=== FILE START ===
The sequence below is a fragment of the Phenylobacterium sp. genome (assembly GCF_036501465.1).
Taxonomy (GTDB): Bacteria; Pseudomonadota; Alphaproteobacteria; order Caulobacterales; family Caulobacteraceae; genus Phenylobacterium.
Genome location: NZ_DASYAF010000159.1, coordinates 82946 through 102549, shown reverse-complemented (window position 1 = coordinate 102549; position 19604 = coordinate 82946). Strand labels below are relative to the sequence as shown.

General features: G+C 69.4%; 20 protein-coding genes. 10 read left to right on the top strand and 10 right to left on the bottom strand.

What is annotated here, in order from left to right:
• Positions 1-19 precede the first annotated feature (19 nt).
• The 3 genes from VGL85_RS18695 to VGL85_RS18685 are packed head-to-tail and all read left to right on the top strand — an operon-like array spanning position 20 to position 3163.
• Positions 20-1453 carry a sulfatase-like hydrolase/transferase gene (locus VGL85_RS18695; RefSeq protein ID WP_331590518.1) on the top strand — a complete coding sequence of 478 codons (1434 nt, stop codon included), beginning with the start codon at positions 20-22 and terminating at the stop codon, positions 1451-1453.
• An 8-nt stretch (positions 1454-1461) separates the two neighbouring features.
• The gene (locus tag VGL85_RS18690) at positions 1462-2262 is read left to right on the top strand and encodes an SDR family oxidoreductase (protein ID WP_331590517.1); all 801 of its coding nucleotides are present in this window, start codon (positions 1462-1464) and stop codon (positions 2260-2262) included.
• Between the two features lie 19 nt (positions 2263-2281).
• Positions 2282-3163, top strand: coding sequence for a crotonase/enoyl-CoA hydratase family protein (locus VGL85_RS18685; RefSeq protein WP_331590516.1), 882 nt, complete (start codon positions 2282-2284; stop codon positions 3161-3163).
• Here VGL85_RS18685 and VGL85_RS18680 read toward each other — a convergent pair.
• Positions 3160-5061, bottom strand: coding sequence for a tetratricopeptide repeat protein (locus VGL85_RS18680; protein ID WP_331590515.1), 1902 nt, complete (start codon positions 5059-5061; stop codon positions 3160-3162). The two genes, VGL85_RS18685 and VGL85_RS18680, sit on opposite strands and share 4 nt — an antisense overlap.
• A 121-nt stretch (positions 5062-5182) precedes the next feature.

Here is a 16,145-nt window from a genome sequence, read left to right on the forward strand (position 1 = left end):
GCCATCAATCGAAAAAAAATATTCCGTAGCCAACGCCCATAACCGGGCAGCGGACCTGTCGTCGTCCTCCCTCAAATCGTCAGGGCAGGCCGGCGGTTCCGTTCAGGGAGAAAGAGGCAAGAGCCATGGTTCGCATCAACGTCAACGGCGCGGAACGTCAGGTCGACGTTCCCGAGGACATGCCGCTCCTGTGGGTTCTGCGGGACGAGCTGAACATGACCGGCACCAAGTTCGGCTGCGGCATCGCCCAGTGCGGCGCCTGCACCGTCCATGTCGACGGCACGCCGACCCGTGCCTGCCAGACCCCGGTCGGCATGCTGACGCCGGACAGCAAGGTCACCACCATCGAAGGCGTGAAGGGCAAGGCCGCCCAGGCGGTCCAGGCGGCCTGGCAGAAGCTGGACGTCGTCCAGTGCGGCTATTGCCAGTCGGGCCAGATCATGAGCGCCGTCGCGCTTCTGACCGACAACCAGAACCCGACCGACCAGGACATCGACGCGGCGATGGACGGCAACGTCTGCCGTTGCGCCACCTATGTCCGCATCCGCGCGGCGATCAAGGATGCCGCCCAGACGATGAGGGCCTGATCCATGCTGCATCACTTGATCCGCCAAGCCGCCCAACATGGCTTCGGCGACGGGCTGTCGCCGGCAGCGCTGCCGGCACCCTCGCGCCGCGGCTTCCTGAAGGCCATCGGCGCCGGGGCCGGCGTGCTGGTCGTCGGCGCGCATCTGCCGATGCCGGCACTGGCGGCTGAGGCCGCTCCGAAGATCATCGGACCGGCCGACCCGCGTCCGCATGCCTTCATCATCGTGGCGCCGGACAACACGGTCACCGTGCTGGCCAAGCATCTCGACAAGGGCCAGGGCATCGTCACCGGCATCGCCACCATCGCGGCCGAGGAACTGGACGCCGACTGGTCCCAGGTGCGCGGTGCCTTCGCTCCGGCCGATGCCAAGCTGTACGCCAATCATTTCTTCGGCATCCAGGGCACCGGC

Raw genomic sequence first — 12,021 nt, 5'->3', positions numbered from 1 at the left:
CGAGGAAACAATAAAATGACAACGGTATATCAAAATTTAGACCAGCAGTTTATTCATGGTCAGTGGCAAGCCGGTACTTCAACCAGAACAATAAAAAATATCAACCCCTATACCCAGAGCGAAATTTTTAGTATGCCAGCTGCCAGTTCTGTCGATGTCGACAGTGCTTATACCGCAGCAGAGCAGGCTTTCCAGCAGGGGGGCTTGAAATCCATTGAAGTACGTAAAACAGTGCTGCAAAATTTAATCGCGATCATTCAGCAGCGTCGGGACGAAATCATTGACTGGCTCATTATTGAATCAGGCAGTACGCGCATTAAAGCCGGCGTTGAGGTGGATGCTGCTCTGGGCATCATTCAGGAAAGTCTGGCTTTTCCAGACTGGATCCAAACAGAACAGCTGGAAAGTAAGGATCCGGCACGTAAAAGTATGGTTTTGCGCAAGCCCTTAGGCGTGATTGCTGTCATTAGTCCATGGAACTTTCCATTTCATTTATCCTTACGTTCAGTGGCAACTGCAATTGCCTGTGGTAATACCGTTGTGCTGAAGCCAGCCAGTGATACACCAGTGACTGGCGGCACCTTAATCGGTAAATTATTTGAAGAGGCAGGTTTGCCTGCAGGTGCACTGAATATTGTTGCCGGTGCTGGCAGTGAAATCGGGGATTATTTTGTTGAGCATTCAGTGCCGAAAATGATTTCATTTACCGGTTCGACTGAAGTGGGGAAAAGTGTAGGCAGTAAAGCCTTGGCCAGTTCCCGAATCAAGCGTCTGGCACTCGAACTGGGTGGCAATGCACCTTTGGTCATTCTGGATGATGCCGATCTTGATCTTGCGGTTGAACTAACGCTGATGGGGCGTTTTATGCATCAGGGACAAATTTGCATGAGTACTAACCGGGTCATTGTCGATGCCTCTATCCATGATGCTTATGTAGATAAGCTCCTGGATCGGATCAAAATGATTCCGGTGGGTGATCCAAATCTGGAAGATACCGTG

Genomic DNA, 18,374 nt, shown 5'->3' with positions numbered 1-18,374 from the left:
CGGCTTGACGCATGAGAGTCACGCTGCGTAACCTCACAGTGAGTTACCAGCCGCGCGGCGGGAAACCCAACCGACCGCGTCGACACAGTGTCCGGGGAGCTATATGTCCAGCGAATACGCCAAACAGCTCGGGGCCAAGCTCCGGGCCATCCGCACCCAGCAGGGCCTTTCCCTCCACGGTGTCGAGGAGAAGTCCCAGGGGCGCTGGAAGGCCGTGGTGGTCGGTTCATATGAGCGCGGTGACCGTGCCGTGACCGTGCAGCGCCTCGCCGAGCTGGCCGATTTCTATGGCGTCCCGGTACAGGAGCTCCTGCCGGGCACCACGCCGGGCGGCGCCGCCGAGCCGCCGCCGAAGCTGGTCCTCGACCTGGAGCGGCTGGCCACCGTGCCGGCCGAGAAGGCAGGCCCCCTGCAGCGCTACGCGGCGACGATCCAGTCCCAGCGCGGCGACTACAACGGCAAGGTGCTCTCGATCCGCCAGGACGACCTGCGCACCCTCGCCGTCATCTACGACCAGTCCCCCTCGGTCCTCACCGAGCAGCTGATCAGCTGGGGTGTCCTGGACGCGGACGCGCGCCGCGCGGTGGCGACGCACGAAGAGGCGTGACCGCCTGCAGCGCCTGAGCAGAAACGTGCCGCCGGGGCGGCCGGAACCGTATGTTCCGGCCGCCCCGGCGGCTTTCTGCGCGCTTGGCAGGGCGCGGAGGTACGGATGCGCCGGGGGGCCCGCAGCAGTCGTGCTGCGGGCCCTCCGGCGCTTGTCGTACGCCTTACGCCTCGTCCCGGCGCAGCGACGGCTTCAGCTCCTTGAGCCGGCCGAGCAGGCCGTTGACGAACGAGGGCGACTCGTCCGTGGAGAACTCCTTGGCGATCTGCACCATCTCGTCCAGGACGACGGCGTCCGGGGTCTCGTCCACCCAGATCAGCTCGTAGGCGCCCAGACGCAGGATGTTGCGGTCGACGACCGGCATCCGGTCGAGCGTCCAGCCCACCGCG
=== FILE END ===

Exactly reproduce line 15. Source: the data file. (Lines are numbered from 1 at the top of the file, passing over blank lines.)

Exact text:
• A 121-nt stretch (positions 5062-5182) precedes the next feature.